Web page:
First, in Hexels you’ll want to set the grid to trixel mode and tick the “Rotate 90°” box:
This will allow you to construct tricolor hexagons like these:
These are your building blocks. On the left is a monocolor example, on the right is the sort of coloration that you’d use for a minecrafty rock with grass on top. Everything is just an extension of this basic shape:
Here are some process screenshots of a isometric trixel landscape. I started by doodling out this structure:
I added some grass and water. The blended/transparent water is made by tweaking the bush opacity settings.
I added a checkerboard pattern to the grass and put some highlights on the water with the edge tool. The area circled in red is a bit of a problem because the two grassy areas shouldn’t actually be connected in 3D space. Usually I fix this my making one side lighter and the other darker, like in the top left corner of this image.
The problem area is fixed. I also put in some blue sky and randomized the checkerboard a bit.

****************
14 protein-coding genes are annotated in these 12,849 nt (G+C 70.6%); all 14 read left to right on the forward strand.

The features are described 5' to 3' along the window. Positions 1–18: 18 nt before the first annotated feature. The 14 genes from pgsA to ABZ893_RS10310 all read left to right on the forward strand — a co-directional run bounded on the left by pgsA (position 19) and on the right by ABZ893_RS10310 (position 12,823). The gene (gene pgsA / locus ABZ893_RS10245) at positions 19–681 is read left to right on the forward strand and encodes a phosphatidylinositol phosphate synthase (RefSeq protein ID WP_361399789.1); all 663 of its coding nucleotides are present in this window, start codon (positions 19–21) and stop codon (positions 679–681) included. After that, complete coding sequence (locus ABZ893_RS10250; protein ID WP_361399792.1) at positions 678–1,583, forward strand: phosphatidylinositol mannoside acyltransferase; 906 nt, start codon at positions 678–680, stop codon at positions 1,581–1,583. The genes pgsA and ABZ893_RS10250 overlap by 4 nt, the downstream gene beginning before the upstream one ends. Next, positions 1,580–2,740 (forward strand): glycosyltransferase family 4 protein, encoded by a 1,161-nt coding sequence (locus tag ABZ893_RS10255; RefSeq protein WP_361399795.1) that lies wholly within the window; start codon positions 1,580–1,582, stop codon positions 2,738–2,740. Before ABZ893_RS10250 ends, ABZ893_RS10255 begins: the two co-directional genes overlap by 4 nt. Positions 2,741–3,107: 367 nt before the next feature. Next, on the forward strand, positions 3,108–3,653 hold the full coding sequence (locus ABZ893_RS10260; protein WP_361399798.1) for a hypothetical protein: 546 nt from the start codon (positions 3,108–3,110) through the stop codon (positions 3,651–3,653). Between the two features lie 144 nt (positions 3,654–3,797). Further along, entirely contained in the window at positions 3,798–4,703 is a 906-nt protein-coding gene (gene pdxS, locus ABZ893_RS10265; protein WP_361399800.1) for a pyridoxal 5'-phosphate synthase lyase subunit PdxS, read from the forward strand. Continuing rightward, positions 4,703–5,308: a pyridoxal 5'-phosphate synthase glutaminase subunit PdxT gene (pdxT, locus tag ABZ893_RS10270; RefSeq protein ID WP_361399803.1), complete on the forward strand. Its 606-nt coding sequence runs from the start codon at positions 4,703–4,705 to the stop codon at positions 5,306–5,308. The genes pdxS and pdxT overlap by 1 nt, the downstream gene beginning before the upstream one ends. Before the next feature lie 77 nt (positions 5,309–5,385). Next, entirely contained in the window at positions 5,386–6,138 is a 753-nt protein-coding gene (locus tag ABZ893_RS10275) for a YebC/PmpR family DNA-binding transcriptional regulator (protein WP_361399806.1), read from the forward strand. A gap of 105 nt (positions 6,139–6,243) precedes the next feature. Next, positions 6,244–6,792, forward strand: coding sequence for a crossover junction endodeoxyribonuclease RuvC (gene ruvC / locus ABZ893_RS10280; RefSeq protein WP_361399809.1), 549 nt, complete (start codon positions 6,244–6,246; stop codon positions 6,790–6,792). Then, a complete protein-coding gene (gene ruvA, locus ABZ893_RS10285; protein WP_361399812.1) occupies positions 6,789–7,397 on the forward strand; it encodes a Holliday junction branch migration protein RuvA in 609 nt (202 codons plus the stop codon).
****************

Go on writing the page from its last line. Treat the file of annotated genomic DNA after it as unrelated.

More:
This is the final image in Hexels!
…But that blue sky needs some puffy clouds. When I need to add extra elements to a Hexels picture I just draw them off to the side and then combine them with Photoshop. In the document tab I set canvas color to transparent and then doodled some clouds with the brush set to low opacity.
Then I arranged them in Photoshop! They are on a layer behind the rocks and grass. The sky is on yet another layer below them.
I usually do some texturing and color tweaking in Photoshop (as described in this post) after all of the Hexels work is done. Here’s the final image:
Thanks for reading!
Who has two thumbs, found out about Hexels and is really bummed that he still has so much homework to do, but super stoked to try something with all of this new info?
The same guy who needs to make a “this guy” drawing sometimes, for these kinds of moments.